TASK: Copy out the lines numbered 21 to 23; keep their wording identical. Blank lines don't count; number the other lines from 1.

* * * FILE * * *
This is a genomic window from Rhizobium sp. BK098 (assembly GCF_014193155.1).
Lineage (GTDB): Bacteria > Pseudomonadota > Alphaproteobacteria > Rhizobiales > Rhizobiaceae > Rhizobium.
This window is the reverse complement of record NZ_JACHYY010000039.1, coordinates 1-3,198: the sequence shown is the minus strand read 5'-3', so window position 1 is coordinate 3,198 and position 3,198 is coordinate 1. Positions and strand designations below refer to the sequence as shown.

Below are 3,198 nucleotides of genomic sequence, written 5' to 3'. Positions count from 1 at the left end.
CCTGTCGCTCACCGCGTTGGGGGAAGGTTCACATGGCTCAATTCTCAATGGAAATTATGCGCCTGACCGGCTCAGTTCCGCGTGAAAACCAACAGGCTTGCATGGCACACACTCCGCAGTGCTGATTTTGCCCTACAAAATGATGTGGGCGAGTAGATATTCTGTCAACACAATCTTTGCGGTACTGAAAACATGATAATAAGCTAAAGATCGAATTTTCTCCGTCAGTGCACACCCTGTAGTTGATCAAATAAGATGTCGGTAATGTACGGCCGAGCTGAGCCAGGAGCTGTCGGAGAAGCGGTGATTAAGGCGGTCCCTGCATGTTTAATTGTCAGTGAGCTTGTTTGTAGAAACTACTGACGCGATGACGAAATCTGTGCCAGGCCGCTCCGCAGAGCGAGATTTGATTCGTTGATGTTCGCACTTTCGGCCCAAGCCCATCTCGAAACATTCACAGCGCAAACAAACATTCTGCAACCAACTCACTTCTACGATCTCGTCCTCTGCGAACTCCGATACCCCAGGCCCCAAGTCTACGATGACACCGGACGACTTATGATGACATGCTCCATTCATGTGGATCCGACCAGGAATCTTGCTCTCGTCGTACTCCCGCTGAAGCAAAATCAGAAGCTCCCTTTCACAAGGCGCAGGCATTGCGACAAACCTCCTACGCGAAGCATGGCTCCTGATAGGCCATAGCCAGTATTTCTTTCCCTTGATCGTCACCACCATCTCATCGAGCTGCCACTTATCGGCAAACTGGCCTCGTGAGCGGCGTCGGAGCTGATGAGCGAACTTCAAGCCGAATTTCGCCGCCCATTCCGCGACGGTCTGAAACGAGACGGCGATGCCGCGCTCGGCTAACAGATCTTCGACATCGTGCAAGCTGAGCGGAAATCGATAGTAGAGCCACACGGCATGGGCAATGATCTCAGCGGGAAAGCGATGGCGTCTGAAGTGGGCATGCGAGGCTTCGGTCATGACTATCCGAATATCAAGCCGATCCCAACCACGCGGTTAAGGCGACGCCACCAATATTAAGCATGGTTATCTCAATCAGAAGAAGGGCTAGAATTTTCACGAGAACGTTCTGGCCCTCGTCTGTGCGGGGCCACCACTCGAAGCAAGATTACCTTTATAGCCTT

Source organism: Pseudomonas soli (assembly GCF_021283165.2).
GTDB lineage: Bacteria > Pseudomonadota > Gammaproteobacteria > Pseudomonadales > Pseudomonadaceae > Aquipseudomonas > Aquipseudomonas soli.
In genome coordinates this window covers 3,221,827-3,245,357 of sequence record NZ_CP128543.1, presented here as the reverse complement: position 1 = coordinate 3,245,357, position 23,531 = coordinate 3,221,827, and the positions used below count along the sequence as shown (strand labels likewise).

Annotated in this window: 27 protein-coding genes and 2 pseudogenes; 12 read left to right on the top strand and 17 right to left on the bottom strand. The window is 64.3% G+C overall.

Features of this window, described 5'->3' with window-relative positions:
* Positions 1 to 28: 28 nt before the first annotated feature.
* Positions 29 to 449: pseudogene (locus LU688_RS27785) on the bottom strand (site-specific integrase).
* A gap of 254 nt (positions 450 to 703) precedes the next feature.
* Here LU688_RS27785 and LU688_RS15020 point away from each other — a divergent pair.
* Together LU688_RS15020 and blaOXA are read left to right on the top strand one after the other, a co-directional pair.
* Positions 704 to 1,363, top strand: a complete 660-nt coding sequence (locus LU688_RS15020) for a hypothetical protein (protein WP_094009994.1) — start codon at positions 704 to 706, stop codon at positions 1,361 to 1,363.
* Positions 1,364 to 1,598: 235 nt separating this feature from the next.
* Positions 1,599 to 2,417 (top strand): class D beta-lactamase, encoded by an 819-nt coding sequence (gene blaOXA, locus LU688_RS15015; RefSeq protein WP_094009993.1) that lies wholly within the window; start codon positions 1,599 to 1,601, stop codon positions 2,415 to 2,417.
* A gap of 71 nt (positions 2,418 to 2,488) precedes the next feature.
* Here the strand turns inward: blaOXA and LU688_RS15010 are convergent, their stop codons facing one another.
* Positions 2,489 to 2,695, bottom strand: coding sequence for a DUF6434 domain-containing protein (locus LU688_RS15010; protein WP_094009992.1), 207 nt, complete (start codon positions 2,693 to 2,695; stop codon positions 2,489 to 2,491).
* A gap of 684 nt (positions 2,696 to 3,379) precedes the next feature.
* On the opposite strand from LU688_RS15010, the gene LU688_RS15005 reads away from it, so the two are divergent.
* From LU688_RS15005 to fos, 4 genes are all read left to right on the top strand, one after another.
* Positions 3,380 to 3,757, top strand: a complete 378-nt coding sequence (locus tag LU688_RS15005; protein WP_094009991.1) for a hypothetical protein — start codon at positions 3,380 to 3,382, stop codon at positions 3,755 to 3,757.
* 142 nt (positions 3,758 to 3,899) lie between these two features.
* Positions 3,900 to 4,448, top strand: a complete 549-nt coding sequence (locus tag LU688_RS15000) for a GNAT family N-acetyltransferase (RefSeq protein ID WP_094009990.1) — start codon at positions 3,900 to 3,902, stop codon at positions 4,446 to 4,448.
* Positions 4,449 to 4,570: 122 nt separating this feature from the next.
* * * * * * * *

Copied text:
* Positions 2,489 to 2,695, bottom strand: coding sequence for a DUF6434 domain-containing protein (locus LU688_RS15010; protein WP_094009992.1), 207 nt, complete (start codon positions 2,693 to 2,695; stop codon positions 2,489 to 2,491).
* A gap of 684 nt (positions 2,696 to 3,379) precedes the next feature.
* On the opposite strand from LU688_RS15010, the gene LU688_RS15005 reads away from it, so the two are divergent.